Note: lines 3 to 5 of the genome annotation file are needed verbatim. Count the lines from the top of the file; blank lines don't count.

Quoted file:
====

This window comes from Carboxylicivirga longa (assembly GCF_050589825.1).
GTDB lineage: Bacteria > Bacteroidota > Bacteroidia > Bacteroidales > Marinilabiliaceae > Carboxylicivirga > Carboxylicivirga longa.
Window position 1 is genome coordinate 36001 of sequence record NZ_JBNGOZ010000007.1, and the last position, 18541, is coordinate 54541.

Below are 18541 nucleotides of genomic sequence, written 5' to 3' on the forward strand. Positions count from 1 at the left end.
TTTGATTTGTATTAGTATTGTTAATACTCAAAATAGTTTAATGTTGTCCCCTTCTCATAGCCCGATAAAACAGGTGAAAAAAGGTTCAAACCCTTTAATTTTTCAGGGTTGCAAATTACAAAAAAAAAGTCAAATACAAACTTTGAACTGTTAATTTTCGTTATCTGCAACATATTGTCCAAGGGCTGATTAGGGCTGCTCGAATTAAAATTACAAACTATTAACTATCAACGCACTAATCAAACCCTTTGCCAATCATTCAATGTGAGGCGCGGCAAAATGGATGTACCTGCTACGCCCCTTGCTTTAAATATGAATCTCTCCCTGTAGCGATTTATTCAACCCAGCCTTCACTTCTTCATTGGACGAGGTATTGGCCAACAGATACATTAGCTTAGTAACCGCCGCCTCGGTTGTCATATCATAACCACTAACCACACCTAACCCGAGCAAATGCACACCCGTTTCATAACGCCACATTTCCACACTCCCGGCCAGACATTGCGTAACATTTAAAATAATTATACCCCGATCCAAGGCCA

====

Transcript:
Window position 1 is genome coordinate 36001 of sequence record NZ_JBNGOZ010000007.1, and the last position, 18541, is coordinate 54541.

Below are 18541 nucleotides of genomic sequence, written 5' to 3' on the forward strand. Positions count from 1 at the left end.
TTTGATTTGTATTAGTATTGTTAATACTCAAAATAGTTTAATGTTGTCCCCTTCTCATAGCCCGATAAAACAGGTGAAAAAAGGTTCAAACCCTTTAATTTTTCAGGGTTGCAAATTACAAAAAAAAAGTCAAATACAAACTTTGAACTGTTAATTTTCGTTATCTGCAACATATTGTCCAAGGGCTGATTAGGGCTGCTCGAATTAAAATTACAAACTATTAACTATCAACGCACTAATCAAACCCTTTGCCAATCATTCAATGTGAGGCGCGGCAAAATGGATGTACCTGCTACGCCCCTTGCTTTAAATATGAATCTCTCCCTGTAGCGATTTATTCAACCCAGCCTTCACTTCTTCATTGGACGAGGTATTGGCCAACAGATACATTAGCTTAGTAACCGCCGCCTCGGTTGTCATATCATAACCACTAACCACACCTAACCCGAGCAAATGCACACCCGTTTCATAACGCCACATTTCCACACTCCCGGCCAGACATTGCGTAACATTTAAAATAATTATACCCCGATCCAAGGCCA